“Why are you attacking my religion?!”
“Stop attacking my religion!”
“What gives you the right to attack a religion?!
Scientologists are adamant that Scientology is a religion and it is their religion. Scientologists even sign memberships contracts with the Church in which they legally agree that Scientology is a religion and it is their religion. Many Scientologists also take a course in which they become Scientology ministers to prove their religiosity. OSA Legal Rep Ed Parkin has worn a clerical collar to Scientology-staged propaganda events designed to look like ecumenical events. Ed is very religious. So are his fake stock photo Scientologists.
These days, however, many Scientologists on social media, particularly on LinkedIn and other job boards, have taken a new tack. Scientologists that have worked on staff, in the Sea Org, as fundraisers (FSM’s), or in any formal capacity with the Church of Scientology are engaging in an evasive tactic. This tactic appears on their online resumes.
Specifically, these Scientologists redefine their religious worker experience as having “worked in the nonprofit sector” and absolutely do not mention Scientology. In their resumes, these people do not even give the specific name of the nonprofit for which they worked . The term “nonprofit” is rather used to imply secular work experience with a humanitarian flavor.
When Scientologists go job hunting in the non-Scientology world they don’t want to mention Scientology. And who came blame them for this bit of deception given the Church of Scientology’s earned reputation as a brutal and vindictive Cult? Here is one online example of a well-known and long-time Scientologist FSM describing himself in the third person:
He has also excelled as a fundraiser for international non-profits of his choosing, and socio-economic issues remain close to his heart.
Translation: He has worked as a commissioned fundraiser for Scientology and its front groups but doesn’t want to admit it publicly. “International non-profits of his choosing” could be anything. Maybe he worked to help prevent AIDS in Africa? Scientologists here count on people viewing the term “nonprofit” in highly favorable terms.
Another Scientologist describes their past work experience as follows:
The trend we’re seeing here is Scientologists recasting the Church of Scientology as an “International Non-Profit” in the workplace. As usual, Scientologists want it both ways. They want Scientology to be a religion when it suits them or when they need to deflect criticism by attacking rather than answering the hard questions about Fair Game, Disconnection, and Scientology’s pervasive internal culture of predation, exploitation, and surveillance.
When Scientologists want to attack critics they scream, “Stop attacking my religion!” Yet when some Scientologists want a job or they want to do business with non-Scientologists they suddenly have a very vague background in the nonprofit sector.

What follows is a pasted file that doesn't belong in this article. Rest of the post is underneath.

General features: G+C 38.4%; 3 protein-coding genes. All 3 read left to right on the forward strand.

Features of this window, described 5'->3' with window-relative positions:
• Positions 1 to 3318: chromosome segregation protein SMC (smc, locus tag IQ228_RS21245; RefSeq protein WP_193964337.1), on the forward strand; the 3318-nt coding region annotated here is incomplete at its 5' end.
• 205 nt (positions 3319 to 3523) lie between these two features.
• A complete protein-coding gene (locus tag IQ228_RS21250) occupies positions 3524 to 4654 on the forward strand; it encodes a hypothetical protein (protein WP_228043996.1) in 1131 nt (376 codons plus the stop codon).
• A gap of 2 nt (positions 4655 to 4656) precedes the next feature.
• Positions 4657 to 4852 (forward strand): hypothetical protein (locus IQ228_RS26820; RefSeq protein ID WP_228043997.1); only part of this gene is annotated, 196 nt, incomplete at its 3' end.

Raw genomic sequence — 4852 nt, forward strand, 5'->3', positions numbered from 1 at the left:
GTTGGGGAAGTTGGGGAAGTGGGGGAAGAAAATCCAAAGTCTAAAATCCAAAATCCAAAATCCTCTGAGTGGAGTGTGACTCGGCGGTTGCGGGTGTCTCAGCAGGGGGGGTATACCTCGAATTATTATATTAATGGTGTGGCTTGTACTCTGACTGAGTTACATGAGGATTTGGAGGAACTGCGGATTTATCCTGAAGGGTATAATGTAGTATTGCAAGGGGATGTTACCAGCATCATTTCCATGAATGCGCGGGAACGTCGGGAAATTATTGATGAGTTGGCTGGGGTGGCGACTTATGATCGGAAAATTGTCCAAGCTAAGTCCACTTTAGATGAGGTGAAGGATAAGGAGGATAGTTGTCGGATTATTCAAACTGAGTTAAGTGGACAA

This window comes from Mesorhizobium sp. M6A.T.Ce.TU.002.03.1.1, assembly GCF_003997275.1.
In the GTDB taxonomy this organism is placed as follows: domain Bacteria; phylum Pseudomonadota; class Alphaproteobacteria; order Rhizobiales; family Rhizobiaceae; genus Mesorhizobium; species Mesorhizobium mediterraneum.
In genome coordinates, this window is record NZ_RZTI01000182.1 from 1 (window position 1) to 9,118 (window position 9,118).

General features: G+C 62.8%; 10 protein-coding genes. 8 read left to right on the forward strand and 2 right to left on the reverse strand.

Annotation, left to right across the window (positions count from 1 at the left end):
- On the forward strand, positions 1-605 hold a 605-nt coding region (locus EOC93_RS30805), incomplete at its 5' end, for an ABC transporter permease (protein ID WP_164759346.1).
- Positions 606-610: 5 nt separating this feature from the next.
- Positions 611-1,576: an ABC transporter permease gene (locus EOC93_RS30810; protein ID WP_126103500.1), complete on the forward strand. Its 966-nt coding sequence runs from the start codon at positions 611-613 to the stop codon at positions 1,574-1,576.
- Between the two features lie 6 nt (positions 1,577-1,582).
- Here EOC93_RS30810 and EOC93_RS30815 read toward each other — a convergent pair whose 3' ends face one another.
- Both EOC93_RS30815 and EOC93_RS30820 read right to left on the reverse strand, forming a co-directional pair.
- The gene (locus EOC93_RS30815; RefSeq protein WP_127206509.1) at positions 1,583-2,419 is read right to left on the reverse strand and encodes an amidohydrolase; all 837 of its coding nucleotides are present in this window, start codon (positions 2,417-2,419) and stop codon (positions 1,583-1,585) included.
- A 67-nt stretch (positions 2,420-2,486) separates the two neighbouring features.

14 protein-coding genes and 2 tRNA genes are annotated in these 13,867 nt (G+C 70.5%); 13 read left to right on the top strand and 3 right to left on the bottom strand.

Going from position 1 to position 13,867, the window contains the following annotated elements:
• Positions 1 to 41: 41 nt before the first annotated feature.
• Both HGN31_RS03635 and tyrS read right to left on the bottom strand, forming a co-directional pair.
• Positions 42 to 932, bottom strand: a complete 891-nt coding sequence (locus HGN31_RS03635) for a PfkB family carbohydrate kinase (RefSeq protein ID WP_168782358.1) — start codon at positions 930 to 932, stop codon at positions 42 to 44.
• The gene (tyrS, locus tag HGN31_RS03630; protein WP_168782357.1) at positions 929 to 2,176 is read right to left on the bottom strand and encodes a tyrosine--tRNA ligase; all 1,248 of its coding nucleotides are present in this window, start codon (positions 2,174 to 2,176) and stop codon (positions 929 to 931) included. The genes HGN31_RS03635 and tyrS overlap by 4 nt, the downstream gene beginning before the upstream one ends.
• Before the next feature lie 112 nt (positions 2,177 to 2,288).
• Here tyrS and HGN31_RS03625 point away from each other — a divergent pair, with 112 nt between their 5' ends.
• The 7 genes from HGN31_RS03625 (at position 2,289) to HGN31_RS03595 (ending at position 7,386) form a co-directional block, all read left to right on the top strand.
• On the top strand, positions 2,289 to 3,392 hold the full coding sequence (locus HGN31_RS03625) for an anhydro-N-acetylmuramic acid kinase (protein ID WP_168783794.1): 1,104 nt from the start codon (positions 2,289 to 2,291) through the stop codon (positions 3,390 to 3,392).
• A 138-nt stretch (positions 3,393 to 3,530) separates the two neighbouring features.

Technically speaking, the Church of Scientology is a 501(c)3 tax-exempt religious organization and not a nonprofit. Thus, the Danny Masterson’s of Scientology want their Church to plead First Amendment protections and force their victims into binding religious arbitration.
Likewise, the Church of Scientology never wants to issue repayments of unused money on account so it rejects all claims and states:
There is no law in America requiring any religion to return donations.
Scientology is very religious when it comes to keeping and hoarding the money and arguing First Amendment protections in order to avoid civil and criminal consequences to the greatest extent possible.
Many Scientologists claim there is nothing to believe in Scientology and that it is just a set of tools for living. Some of these same people also allude to an unnamed nonprofit when needed. And yet conduct such as downplaying Scientology or engaging in resume laundering is the behavior of dilettantes according to L. Ron Hubbard. Indeed, the Commodore laid down the law for all Scientologists in KSW:
When somebody enrolls [in Scientology], consider he or she has joined up for the duration of the universe — never permit an “open-minded” approach. If they’re going to quit let them quit fast. If they enrolled, they’re aboard, and if they’re aboard, they’re here on the same terms as the rest of us — win or die in the attempt. Never let them be half-minded about being Scientologists.
The finest organizations in history have been tough, dedicated organizations… It’s a tough universe. The social veneer makes it seem mild. But only the tigers survive — and even they have a hard time. We’ll survive because we are tough and are dedicated. When we do instruct somebody properly he becomes more and more tiger.
When we instruct half-mindedly and are afraid to offend, scared to enforce, we don’t make students into good Scientologists and that lets everybody down. When Mrs. Pattycake comes to us to be taught, turn that wandering doubt in her eye into a fixed, dedicated glare and she’ll win and we’ll all win. Humor her and we all die a little. — Keeping Scientology Working, L. Ron Hubbard
Categories: The Scientology Money Project